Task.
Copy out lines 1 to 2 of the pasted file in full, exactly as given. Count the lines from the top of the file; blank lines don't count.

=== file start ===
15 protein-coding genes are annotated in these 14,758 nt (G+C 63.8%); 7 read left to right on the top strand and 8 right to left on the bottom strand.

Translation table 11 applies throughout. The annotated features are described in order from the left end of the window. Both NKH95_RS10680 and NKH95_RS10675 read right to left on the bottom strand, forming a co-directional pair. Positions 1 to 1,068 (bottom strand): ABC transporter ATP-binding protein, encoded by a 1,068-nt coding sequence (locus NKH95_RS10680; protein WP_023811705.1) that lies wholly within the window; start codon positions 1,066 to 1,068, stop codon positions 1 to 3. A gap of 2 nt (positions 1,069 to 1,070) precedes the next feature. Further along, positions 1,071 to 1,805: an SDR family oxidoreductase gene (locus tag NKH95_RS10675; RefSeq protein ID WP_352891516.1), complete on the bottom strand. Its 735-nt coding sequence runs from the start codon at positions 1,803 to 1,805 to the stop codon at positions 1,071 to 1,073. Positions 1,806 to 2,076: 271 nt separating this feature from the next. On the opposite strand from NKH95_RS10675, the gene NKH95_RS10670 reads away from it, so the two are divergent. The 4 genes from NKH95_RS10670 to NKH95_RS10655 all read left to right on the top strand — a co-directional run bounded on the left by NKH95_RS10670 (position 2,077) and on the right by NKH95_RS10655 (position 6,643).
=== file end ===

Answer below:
15 protein-coding genes are annotated in these 14,758 nt (G+C 63.8%); 7 read left to right on the top strand and 8 right to left on the bottom strand.

Translation table 11 applies throughout. The annotated features are described in order from the left end of the window. Both NKH95_RS10680 and NKH95_RS10675 read right to left on the bottom strand, forming a co-directional pair. Positions 1 to 1,068 (bottom strand): ABC transporter ATP-binding protein, encoded by a 1,068-nt coding sequence (locus NKH95_RS10680; protein WP_023811705.1) that lies wholly within the window; start codon positions 1,066 to 1,068, stop codon positions 1 to 3. A gap of 2 nt (positions 1,069 to 1,070) precedes the next feature. Further along, positions 1,071 to 1,805: an SDR family oxidoreductase gene (locus tag NKH95_RS10675; RefSeq protein ID WP_352891516.1), complete on the bottom strand. Its 735-nt coding sequence runs from the start codon at positions 1,803 to 1,805 to the stop codon at positions 1,071 to 1,073. Positions 1,806 to 2,076: 271 nt separating this feature from the next. On the opposite strand from NKH95_RS10675, the gene NKH95_RS10670 reads away from it, so the two are divergent. The 4 genes from NKH95_RS10670 to NKH95_RS10655 all read left to right on the top strand — a co-directional run bounded on the left by NKH95_RS10670 (position 2,077) and on the right by NKH95_RS10655 (position 6,643).